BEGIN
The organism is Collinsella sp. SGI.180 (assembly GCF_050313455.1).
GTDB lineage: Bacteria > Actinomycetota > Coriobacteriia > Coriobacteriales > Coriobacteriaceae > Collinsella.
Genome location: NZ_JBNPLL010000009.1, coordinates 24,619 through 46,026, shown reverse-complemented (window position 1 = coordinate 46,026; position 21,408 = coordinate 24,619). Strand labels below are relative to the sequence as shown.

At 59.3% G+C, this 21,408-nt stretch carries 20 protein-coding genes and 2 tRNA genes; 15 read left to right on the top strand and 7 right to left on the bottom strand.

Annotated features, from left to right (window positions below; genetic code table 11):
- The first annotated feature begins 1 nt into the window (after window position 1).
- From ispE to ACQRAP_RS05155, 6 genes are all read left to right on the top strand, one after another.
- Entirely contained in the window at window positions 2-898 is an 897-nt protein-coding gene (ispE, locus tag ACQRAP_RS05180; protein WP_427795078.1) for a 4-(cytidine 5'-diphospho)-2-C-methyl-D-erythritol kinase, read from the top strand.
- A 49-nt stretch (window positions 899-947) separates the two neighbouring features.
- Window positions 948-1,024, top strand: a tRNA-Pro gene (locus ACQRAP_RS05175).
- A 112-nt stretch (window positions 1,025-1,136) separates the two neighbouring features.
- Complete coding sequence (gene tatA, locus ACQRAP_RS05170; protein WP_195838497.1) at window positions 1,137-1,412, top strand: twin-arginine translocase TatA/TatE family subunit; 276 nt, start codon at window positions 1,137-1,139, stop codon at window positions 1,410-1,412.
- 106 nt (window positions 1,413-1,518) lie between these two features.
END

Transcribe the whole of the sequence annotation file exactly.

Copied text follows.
The organism is Collinsella sp. SGI.180 (assembly GCF_050313455.1).
GTDB lineage: Bacteria > Actinomycetota > Coriobacteriia > Coriobacteriales > Coriobacteriaceae > Collinsella.
Genome location: NZ_JBNPLL010000009.1, coordinates 24,619 through 46,026, shown reverse-complemented (window position 1 = coordinate 46,026; position 21,408 = coordinate 24,619). Strand labels below are relative to the sequence as shown.

At 59.3% G+C, this 21,408-nt stretch carries 20 protein-coding genes and 2 tRNA genes; 15 read left to right on the top strand and 7 right to left on the bottom strand.

Annotated features, from left to right (window positions below; genetic code table 11):
- The first annotated feature begins 1 nt into the window (after window position 1).
- From ispE to ACQRAP_RS05155, 6 genes are all read left to right on the top strand, one after another.
- Entirely contained in the window at window positions 2-898 is an 897-nt protein-coding gene (ispE, locus tag ACQRAP_RS05180; protein WP_427795078.1) for a 4-(cytidine 5'-diphospho)-2-C-methyl-D-erythritol kinase, read from the top strand.
- A 49-nt stretch (window positions 899-947) separates the two neighbouring features.
- Window positions 948-1,024, top strand: a tRNA-Pro gene (locus ACQRAP_RS05175).
- A 112-nt stretch (window positions 1,025-1,136) separates the two neighbouring features.
- Complete coding sequence (gene tatA, locus ACQRAP_RS05170; protein WP_195838497.1) at window positions 1,137-1,412, top strand: twin-arginine translocase TatA/TatE family subunit; 276 nt, start codon at window positions 1,137-1,139, stop codon at window positions 1,410-1,412.
- 106 nt (window positions 1,413-1,518) lie between these two features.